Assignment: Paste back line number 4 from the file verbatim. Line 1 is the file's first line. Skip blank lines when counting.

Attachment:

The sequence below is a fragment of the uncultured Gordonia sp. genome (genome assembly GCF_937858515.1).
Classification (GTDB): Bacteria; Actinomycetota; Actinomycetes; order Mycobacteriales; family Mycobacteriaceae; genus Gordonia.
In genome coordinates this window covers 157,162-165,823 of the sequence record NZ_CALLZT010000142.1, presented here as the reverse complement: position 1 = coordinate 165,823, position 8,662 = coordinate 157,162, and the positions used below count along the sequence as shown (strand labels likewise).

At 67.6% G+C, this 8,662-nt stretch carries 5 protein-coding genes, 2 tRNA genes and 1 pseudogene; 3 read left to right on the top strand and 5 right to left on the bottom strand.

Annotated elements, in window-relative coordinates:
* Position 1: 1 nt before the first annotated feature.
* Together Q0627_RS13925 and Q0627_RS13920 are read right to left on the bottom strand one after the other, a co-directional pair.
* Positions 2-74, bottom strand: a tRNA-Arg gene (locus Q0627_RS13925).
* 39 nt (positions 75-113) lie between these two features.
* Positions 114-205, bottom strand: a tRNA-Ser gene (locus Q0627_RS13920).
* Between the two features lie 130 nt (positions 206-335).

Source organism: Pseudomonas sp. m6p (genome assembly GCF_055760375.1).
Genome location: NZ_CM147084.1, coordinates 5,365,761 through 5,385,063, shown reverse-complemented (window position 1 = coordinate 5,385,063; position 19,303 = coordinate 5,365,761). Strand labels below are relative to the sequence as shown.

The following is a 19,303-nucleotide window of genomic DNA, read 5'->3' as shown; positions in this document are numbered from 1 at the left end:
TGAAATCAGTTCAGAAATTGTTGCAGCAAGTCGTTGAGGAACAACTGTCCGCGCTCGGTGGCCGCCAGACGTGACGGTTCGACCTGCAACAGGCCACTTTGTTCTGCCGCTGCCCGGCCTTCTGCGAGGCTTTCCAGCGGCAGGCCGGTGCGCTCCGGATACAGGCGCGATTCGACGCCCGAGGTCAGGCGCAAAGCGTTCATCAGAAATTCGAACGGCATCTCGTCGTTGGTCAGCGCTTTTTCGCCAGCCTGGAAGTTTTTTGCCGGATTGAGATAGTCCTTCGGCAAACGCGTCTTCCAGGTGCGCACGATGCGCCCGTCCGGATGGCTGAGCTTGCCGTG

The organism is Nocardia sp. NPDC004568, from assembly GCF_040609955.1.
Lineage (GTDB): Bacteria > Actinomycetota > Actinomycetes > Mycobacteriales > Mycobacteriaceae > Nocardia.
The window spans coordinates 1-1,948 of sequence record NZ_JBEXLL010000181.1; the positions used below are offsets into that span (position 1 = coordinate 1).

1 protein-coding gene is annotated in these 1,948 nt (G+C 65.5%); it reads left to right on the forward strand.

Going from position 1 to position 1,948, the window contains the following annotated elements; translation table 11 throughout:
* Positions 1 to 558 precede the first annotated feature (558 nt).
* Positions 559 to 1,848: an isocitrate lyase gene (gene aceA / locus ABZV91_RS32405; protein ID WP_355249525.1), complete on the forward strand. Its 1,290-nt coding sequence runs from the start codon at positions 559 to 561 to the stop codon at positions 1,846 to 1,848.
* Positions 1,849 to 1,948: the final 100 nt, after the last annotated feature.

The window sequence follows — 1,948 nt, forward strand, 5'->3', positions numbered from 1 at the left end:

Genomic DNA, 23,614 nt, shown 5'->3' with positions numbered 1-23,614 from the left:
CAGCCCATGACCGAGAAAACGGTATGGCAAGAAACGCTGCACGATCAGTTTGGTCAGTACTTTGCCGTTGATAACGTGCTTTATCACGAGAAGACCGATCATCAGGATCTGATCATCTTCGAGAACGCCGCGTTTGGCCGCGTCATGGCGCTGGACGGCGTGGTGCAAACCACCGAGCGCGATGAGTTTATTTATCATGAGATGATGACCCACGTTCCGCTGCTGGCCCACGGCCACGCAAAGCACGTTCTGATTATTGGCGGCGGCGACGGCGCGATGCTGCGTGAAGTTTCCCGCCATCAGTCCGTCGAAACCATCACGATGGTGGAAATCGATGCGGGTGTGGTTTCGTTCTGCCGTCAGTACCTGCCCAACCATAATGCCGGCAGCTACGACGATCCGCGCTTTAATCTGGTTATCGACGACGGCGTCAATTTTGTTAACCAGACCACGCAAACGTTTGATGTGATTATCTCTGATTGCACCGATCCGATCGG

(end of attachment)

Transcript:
At 67.6% G+C, this 8,662-nt stretch carries 5 protein-coding genes, 2 tRNA genes and 1 pseudogene; 3 read left to right on the top strand and 5 right to left on the bottom strand.